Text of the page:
|3000-2500||Eruptions of dacite tephra, dacite domes, pyroclastic flows. Mount St. Helens awoke from a brief slumber with a series of small explosive eruptions. Searing hot pyroclastic flows tumbled down all sides of the volcano. Airfall tephra from these eruptions lift four distinctive deposits on Mount Rainier!
Tremendous lahars scoured down the volcano into the Lewis and Toutle river valleys. Spirit Lake over topped the natural dam created during the Smith Creek period and formed a huge mudflow that roared down the North Fork of the Toutle River Valle. This mudflow blocked a stream tributary (similar to the formation of spirit Lake) and formed Silver Lake.
|Greek civilization begins
|2600 BC-1600 BC||Apparent dormant internal of about 300 years
Smith Creekeruptive period
|4000-3300||Eruptions of dacite, tephra, dacite domes, pyroclastic flows; probably included dormant intervals as long as several centuries. Billowing clouds of tephra rocketed towards the sky during what was likely the largest eruption in the hitory of the volcano. Nearly 2.5 cubic miles of tephra was ejected from the volcano, in contrast to 0.1 cubic miles deposited during the May 18, 1980 eruption.
Yn Tephra layer: Pumice from this eruption has been found in Canada up to 500 miles away from the volcano.
Ye Tephra Layer: Intense heat from the erupting volcano melted snow and Ice. The melt water mixed with rock and mud, forming cement-like slurries called lahars. A lahar plugged the North Fork of the Toutle river, blocking a stream drainage. Spirt Lake formed behind this natural dam.
|Egypt builds pyramids
|12000 BC-9000 BC||Apparent dormant internal of about 5000 years(?)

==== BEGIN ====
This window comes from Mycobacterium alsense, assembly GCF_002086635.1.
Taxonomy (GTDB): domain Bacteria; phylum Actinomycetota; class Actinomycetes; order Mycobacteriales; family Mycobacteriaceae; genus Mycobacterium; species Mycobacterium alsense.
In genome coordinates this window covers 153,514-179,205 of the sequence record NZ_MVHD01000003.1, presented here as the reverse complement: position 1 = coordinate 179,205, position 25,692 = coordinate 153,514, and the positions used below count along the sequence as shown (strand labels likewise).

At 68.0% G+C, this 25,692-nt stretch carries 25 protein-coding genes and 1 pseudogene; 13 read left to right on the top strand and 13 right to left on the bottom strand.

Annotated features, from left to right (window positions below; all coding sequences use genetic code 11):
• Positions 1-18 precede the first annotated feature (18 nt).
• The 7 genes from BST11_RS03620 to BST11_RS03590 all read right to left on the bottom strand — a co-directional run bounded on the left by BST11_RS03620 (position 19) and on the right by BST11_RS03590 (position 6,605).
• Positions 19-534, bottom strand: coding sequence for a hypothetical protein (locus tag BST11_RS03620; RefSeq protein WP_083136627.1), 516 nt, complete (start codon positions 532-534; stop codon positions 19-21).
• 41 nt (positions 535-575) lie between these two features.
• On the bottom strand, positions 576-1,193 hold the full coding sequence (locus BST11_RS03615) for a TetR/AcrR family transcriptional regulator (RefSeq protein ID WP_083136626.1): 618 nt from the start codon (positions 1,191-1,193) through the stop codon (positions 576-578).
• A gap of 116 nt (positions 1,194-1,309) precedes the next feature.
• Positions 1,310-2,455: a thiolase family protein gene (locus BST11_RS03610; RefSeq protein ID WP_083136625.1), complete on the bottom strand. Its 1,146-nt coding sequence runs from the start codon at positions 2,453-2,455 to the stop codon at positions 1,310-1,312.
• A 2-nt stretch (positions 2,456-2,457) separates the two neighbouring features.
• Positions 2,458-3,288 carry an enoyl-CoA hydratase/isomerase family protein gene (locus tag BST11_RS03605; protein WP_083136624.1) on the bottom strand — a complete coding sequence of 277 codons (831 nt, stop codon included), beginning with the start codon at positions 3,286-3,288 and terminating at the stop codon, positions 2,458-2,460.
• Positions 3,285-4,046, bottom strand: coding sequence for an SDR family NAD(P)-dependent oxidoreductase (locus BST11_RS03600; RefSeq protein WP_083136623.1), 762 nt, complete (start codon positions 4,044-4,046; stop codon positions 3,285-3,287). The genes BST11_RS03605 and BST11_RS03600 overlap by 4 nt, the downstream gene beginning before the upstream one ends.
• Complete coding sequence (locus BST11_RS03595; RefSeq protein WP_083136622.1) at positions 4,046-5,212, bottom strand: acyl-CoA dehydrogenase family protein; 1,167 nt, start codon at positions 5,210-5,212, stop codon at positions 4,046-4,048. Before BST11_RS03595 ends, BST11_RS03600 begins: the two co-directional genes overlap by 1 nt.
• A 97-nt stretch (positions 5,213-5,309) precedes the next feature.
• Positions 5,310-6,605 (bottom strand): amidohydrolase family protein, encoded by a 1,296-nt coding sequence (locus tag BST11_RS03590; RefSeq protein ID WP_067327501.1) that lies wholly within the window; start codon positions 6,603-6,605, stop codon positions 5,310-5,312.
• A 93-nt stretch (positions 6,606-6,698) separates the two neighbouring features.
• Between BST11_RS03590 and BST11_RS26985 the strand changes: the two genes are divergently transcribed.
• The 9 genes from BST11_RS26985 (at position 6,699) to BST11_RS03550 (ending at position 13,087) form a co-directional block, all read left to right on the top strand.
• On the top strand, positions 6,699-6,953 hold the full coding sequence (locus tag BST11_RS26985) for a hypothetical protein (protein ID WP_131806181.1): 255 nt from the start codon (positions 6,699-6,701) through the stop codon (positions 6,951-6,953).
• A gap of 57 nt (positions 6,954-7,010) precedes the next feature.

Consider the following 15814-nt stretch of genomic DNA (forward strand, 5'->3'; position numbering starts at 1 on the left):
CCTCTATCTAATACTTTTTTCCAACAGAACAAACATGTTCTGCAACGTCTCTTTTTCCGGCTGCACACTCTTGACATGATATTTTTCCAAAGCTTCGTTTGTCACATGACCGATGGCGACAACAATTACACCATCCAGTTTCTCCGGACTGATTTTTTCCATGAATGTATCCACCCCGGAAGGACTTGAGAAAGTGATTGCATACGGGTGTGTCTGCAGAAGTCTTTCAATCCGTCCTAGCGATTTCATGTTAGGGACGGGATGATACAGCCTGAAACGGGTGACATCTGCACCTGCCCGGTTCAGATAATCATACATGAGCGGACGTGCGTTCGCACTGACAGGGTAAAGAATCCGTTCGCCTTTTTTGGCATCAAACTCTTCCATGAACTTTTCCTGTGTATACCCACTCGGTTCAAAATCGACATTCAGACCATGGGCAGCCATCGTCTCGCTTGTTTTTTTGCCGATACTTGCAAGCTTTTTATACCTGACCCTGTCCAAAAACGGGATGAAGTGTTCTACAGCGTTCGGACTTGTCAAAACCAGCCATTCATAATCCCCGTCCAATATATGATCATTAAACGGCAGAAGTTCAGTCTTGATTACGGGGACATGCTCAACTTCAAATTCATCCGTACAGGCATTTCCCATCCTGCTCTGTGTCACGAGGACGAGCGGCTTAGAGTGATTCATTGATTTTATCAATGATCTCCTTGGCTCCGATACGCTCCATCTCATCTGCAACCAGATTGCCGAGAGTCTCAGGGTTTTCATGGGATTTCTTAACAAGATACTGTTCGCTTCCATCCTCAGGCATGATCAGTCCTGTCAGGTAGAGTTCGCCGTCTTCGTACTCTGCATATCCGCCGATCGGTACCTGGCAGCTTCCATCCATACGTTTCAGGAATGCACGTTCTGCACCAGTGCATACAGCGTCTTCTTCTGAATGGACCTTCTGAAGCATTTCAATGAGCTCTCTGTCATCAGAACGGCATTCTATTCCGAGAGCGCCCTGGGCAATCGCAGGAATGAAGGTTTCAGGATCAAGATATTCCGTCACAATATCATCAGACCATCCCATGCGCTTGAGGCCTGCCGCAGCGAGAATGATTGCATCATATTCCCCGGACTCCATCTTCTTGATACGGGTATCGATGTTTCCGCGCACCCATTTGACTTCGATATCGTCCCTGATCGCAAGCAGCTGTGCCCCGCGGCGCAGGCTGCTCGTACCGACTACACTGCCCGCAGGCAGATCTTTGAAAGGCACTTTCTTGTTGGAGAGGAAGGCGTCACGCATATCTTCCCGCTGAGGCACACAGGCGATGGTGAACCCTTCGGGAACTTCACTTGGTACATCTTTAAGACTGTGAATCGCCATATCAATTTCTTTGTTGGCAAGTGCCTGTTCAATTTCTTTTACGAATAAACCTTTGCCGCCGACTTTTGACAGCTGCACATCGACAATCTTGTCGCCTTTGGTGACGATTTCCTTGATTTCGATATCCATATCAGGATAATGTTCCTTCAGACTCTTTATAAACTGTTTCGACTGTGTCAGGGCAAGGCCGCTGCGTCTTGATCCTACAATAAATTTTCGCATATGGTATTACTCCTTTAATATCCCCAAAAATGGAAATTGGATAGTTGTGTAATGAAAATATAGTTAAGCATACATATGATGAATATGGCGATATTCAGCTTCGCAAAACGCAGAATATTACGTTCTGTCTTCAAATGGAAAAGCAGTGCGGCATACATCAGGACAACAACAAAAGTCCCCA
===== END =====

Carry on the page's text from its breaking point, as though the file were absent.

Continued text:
Swift Creekeruptive stage
|13000-10000||Eruptions of dacite tephra, dacite domes, litihic and pumiceous pyroclastic flows; probably included dormant intervals of at least a few centuries. Repeated powerful explosions hurled ash and pumice into the air. Many superheated rock avalanches called pyroclastic flows raced down the slopes of the volcano.
S Tephra layer: large eruptions of pumice and ash called tephra were blasted into the air. Tephra from this eruption was found in central Washington!
J Tephra Layer: Winds blew towering clouds of tephra to the west. This was the only time that pumice was deposited to the west in any significant amount.
|First migrations across Bering land bridge into North America.
|19000 BC-16000 BC||Apparent dormant internal of about 5000 years(?)
|21000-18000(?)||Eruptions of pumice tephra, one or more dacite domes and lava flows, lithic and pumiceous pyroclastic flows; probably included dormant intervals of at least several centuries.||Crater Lake is formed.
|Apparent dormant internal of about 15000 years(?)
Ape Canyon eruptive stage
|50000-36000(?)||Eruptions of tephra and pumiceous pyroclastic flows.|
(*1) - Derived from Crandell, Dwight R., Deposits of pre-1980 Pyroclastic Flows and Lahars from Mount St. Helens Volcano, Washington (USGS Professional Paper 1444: U.S. Fovernment Printing Office, Washington D.C., 1987)
(*2) - Years before 1980, based on tree-ring dates and historic records
(*3) - Boldface periods/stages visible at stratigraphic bands study site
(*4) - Years before 1980, based on tree-ring dates and 14-C dates